Now, I understand you can teach using active learning techniques without flexible furniture. However, how successful have you been doing a jigsaw in a tiered classroom with tab chairs bolted to the floor? Just as technology has continued to be refined, so has teaching and learning. Just as the tech industry is designing their devices using a policy of planned obsolesce, so should we when it comes to classroom furniture.
I am sure someone else has written about this. If so, please leave a comment and let me know. I’d love to read their work and gain further insights.
I’m such a sentence counter! I find myself, midstream or mid-thought, counting the number of sentences I’ve written. Then trying to figure out if I should stop writing long sentences in order to reach the 25-sentence minimum faster. Why is that?!? I know I will meet the 25 sentences, so why can’t I just let myself write?
Wow. How our students must feel when we give them a writing assignment with a rubric. I used to be a proponent. Should I rethink that? Is this how our students use a rubric?
Januszewski, A., Molenda, Michael, & Association for Educational Communications Technology. (2008). Educational technology : A definition with commentary. New York, NY: Lawrence Erlbaum Associates.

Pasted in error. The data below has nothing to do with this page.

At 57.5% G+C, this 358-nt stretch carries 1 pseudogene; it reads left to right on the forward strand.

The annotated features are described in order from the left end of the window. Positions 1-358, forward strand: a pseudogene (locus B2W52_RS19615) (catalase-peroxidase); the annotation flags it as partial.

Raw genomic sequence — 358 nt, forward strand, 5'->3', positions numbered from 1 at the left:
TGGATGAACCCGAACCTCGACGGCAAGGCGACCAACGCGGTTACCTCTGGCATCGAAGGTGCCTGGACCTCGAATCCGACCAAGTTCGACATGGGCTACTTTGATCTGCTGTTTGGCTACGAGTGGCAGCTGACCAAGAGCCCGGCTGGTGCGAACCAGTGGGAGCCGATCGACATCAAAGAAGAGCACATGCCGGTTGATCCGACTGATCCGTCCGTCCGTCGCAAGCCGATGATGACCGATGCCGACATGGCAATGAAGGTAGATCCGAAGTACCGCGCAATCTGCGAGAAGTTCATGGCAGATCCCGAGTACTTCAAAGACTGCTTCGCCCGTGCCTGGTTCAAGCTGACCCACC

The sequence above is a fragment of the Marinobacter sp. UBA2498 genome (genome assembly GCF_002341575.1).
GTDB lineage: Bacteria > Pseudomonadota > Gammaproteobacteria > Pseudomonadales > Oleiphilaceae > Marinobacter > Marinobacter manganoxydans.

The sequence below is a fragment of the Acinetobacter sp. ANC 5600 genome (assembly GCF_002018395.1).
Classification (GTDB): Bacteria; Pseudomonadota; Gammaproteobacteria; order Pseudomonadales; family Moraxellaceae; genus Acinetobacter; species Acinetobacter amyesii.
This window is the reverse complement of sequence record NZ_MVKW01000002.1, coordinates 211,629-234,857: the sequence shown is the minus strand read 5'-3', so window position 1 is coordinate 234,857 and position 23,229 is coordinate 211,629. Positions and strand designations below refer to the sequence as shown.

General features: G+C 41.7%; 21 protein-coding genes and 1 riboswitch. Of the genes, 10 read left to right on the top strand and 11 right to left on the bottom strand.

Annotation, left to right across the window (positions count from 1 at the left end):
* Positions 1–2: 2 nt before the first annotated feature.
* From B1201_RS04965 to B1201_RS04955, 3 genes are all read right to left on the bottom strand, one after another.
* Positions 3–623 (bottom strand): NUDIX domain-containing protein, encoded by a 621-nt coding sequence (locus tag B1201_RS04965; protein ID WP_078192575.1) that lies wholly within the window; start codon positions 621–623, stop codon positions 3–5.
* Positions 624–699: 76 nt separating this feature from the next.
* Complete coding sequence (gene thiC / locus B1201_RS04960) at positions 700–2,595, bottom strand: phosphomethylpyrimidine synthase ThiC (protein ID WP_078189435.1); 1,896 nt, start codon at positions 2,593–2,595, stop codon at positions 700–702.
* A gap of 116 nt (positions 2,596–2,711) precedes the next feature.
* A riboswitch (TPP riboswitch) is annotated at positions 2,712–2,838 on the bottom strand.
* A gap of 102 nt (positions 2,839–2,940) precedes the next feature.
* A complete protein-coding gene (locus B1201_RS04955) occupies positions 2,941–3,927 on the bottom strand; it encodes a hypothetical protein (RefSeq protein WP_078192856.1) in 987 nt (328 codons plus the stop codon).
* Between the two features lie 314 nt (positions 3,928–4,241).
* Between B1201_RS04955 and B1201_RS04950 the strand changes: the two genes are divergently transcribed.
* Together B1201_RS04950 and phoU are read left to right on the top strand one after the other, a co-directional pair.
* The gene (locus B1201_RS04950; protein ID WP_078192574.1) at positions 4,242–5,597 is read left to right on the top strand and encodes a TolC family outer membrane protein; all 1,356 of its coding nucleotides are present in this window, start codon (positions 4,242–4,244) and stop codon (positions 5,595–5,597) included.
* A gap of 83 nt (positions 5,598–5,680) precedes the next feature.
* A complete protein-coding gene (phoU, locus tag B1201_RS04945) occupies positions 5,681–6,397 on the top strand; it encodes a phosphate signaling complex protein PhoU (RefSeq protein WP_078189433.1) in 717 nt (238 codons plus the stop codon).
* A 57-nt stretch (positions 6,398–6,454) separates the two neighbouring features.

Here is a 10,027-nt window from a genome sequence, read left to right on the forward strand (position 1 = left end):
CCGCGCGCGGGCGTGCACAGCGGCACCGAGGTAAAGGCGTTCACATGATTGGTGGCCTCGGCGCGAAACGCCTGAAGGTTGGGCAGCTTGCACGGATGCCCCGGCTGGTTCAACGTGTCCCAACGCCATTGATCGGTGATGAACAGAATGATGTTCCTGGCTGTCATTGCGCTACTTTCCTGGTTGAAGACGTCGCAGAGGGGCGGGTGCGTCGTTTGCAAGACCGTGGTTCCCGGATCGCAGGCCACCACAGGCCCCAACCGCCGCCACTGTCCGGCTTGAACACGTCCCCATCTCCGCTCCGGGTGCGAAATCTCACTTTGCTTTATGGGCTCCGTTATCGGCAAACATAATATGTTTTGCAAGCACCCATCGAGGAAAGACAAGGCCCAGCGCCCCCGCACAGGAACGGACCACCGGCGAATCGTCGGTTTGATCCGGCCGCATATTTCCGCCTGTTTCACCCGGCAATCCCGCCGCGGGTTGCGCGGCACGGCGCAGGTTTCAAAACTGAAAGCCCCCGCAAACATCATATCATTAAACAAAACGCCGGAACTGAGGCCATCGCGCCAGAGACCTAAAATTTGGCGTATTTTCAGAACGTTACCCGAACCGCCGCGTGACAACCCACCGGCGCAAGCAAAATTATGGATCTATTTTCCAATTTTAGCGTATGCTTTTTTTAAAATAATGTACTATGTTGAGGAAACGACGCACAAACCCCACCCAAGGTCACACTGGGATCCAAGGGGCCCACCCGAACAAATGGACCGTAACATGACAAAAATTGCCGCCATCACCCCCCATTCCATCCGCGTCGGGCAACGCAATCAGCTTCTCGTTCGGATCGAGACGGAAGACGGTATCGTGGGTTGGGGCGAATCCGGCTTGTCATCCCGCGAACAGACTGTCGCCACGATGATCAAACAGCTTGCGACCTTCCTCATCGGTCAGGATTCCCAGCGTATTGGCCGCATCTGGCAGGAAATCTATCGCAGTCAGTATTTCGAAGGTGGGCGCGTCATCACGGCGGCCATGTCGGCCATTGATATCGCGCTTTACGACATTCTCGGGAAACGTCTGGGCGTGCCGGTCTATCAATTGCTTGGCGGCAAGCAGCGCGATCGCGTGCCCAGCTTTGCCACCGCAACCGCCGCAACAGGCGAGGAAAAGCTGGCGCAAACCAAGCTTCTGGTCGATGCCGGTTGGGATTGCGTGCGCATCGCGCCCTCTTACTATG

Eddy, Sarah L., & Hogan, Kelly A. (2014). Getting under the Hood: How and for Whom Does Increasing Course Structurework? CBE – Life Sciences Education, 13(3), 453-Life Sciences Education, 2014, Vol.13(3), p.453-468.
Active Learning in Higher Education: http://alh.sagepub.com/content/by/year
Journal of Learning Spaces: http://libjournal.uncg.edu/jls
POT was a gateway drug for me. Shortly after experiences in POT I dabbled with some #ds106. I never tried to mainline a MOOC, but I signed up for a few. Thankfully, I stayed away from Coursera, EdX, and the Kahn Academy. I just wanted friends to talk to and I found them in the Program.
What I most admire about Lisa Lane is her commitment to trying to get it right. Or at least closer to right, and not being afraid of trying. She is fearless. She may not agree, but her fearless attitude envelopes the course and the participates feel safer with such an intrepid leader. Or organizer. Or whatever she might call her role in this group of people.
The community has travelled through the mediums of Facebook, G+, WordPress, Google Sites, and now Canvas. It has had conversations in Twitter, Hangouts, Diggo, and about every other tool that might improve experiences for learners. It is a voyage across the internet, not a conversation in a grain silo. And through all of the places and conversations, pedagogy and teaching are always held high and used to guide the travelers.
I learned a lot and I have made valuable connections and friendships through this course. You can too.
The Program is open to all and there is no charge.
You are invited.
We start Monday October 3rd.
Go here: https://canvas.instructure.com/enroll/APJCWL
You might meet someone who can help you. And if you do not want to have to take a class or go to a camp, you can always joing the Facebook page. It is active and you can ask questions that may be answered by the many awesome faculty there. Visit the POT page.
I started this blog some time ago to invest in the reflective work on teaching and learning that I was asking of my students, and I was not a good role model. Thanks to Todd Conaway for jump starting this project where a number of us will write together.